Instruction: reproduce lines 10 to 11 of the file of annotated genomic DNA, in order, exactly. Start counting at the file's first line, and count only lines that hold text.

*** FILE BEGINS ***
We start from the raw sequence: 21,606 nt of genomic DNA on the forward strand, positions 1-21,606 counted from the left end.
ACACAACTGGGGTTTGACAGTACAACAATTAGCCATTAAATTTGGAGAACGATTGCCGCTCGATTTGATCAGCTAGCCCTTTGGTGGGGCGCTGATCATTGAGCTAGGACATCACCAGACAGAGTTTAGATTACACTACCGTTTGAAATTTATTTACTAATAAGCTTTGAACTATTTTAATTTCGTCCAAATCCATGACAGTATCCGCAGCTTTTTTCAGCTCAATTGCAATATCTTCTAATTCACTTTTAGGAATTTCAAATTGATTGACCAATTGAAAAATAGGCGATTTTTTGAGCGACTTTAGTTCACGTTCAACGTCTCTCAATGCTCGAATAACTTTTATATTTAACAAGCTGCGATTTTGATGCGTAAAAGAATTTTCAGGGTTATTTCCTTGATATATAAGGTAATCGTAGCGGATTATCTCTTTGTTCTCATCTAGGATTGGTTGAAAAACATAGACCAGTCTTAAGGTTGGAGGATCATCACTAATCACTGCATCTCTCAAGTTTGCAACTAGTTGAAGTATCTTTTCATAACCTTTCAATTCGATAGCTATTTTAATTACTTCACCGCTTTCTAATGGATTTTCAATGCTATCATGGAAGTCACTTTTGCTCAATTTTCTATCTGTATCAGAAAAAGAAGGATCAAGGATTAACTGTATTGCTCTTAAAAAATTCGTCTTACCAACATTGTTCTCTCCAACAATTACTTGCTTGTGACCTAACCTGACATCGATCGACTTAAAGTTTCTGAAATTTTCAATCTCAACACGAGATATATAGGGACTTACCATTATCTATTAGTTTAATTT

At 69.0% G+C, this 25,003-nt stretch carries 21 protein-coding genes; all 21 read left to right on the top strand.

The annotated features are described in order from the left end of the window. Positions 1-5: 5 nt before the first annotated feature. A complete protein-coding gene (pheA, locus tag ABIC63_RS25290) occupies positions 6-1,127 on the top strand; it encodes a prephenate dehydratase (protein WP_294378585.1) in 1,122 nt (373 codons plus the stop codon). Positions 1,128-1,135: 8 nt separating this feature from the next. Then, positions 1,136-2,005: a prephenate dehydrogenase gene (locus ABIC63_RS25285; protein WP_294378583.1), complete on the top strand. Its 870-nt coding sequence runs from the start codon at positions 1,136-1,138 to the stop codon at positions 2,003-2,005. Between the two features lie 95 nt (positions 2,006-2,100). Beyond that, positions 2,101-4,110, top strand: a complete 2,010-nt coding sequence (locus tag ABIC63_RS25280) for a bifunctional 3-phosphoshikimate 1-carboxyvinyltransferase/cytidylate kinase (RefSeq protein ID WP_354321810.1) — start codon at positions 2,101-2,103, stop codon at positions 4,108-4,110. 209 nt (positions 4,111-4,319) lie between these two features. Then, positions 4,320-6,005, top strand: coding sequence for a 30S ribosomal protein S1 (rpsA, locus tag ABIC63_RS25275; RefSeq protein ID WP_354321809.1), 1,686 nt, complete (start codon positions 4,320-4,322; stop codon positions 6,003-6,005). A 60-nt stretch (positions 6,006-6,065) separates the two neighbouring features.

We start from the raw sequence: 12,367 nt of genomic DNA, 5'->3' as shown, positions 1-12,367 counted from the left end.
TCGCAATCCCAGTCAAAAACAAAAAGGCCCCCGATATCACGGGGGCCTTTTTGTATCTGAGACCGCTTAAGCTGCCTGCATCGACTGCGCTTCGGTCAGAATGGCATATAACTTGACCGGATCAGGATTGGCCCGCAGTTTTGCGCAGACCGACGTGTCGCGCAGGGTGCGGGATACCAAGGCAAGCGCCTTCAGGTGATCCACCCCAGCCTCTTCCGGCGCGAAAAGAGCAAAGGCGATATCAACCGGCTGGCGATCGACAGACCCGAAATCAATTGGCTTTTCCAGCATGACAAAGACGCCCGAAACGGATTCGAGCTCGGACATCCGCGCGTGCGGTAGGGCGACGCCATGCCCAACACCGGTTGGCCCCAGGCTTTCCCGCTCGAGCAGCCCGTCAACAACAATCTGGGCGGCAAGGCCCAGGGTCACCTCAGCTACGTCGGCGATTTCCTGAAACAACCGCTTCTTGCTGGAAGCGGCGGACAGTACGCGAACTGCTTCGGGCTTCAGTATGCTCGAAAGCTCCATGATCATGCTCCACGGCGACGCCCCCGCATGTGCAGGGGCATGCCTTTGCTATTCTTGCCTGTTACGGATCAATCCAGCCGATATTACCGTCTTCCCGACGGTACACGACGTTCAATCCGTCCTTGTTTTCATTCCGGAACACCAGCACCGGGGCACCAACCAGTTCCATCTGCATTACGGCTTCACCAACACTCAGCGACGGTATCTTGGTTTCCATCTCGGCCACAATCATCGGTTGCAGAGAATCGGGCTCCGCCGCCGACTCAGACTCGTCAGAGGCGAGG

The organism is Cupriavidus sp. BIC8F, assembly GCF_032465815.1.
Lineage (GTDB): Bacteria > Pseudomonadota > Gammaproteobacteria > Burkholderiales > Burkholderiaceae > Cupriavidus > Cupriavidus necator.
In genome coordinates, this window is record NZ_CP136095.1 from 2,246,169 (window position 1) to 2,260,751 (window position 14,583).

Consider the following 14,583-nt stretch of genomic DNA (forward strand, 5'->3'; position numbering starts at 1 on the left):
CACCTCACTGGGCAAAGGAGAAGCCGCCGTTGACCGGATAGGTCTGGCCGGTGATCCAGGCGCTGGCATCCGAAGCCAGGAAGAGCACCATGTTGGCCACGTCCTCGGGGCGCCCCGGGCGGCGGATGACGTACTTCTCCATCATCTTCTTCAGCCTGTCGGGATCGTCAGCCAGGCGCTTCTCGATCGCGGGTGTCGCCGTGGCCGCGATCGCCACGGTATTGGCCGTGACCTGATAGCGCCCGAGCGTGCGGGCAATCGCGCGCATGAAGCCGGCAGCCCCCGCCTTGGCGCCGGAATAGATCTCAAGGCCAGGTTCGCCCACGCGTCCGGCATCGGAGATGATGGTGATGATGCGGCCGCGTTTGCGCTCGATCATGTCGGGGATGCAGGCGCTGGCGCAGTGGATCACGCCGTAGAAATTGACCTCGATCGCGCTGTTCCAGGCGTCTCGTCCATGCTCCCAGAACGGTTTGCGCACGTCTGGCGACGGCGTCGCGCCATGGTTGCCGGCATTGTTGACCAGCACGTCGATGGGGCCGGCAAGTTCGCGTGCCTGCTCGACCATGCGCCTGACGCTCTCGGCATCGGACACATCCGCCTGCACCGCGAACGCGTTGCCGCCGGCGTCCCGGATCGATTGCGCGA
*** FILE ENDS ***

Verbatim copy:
Consider the following 14,583-nt stretch of genomic DNA (forward strand, 5'->3'; position numbering starts at 1 on the left):
CACCTCACTGGGCAAAGGAGAAGCCGCCGTTGACCGGATAGGTCTGGCCGGTGATCCAGGCGCTGGCATCCGAAGCCAGGAAGAGCACCATGTTGGCCACGTCCTCGGGGCGCCCCGGGCGGCGGATGACGTACTTCTCCATCATCTTCTTCAGCCTGTCGGGATCGTCAGCCAGGCGCTTCTCGATCGCGGGTGTCGCCGTGGCCGCGATCGCCACGGTATTGGCCGTGACCTGATAGCGCCCGAGCGTGCGGGCAATCGCGCGCATGAAGCCGGCAGCCCCCGCCTTGGCGCCGGAATAGATCTCAAGGCCAGGTTCGCCCACGCGTCCGGCATCGGAGATGATGGTGATGATGCGGCCGCGTTTGCGCTCGATCATGTCGGGGATGCAGGCGCTGGCGCAGTGGATCACGCCGTAGAAATTGACCTCGATCGCGCTGTTCCAGGCGTCTCGTCCATGCTCCCAGAACGGTTTGCGCACGTCTGGCGACGGCGTCGCGCCATGGTTGCCGGCATTGTTGACCAGCACGTCGATGGGGCCGGCAAGTTCGCGTGCCTGCTCGACCATGCGCCTGACGCTCTCGGCATCGGACACATCCGCCTGCACCGCGAACGCGTTGCCGCCGGCGTCCCGGATCGATTGCGCGA